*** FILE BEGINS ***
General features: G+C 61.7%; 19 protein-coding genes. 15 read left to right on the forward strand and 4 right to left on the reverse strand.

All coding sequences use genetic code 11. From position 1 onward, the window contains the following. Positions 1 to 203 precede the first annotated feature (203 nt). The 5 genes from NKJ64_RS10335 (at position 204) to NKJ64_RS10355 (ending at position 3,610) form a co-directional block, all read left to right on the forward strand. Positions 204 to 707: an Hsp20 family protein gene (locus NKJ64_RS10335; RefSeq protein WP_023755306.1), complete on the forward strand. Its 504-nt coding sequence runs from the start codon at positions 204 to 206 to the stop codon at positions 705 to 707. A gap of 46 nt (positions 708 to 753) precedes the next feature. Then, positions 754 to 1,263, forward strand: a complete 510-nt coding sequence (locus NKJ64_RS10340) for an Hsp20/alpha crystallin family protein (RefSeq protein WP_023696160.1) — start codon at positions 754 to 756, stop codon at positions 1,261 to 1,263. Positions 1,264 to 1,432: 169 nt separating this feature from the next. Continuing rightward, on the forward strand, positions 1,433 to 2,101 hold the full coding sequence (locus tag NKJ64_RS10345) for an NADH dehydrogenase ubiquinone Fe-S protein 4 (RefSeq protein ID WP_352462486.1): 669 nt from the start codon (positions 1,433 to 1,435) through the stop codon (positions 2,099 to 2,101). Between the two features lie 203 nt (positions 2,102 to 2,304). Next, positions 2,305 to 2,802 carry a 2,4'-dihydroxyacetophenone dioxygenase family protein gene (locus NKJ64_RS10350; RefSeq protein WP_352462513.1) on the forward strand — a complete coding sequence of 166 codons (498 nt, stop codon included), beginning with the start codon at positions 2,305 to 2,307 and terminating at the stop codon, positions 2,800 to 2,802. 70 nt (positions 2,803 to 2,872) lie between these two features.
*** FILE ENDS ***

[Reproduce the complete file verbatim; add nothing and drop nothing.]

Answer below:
General features: G+C 61.7%; 19 protein-coding genes. 15 read left to right on the forward strand and 4 right to left on the reverse strand.

All coding sequences use genetic code 11. From position 1 onward, the window contains the following. Positions 1 to 203 precede the first annotated feature (203 nt). The 5 genes from NKJ64_RS10335 (at position 204) to NKJ64_RS10355 (ending at position 3,610) form a co-directional block, all read left to right on the forward strand. Positions 204 to 707: an Hsp20 family protein gene (locus NKJ64_RS10335; RefSeq protein WP_023755306.1), complete on the forward strand. Its 504-nt coding sequence runs from the start codon at positions 204 to 206 to the stop codon at positions 705 to 707. A gap of 46 nt (positions 708 to 753) precedes the next feature. Then, positions 754 to 1,263, forward strand: a complete 510-nt coding sequence (locus NKJ64_RS10340) for an Hsp20/alpha crystallin family protein (RefSeq protein WP_023696160.1) — start codon at positions 754 to 756, stop codon at positions 1,261 to 1,263. Positions 1,264 to 1,432: 169 nt separating this feature from the next. Continuing rightward, on the forward strand, positions 1,433 to 2,101 hold the full coding sequence (locus tag NKJ64_RS10345) for an NADH dehydrogenase ubiquinone Fe-S protein 4 (RefSeq protein ID WP_352462486.1): 669 nt from the start codon (positions 1,433 to 1,435) through the stop codon (positions 2,099 to 2,101). Between the two features lie 203 nt (positions 2,102 to 2,304). Next, positions 2,305 to 2,802 carry a 2,4'-dihydroxyacetophenone dioxygenase family protein gene (locus NKJ64_RS10350; RefSeq protein WP_352462513.1) on the forward strand — a complete coding sequence of 166 codons (498 nt, stop codon included), beginning with the start codon at positions 2,305 to 2,307 and terminating at the stop codon, positions 2,800 to 2,802. 70 nt (positions 2,803 to 2,872) lie between these two features.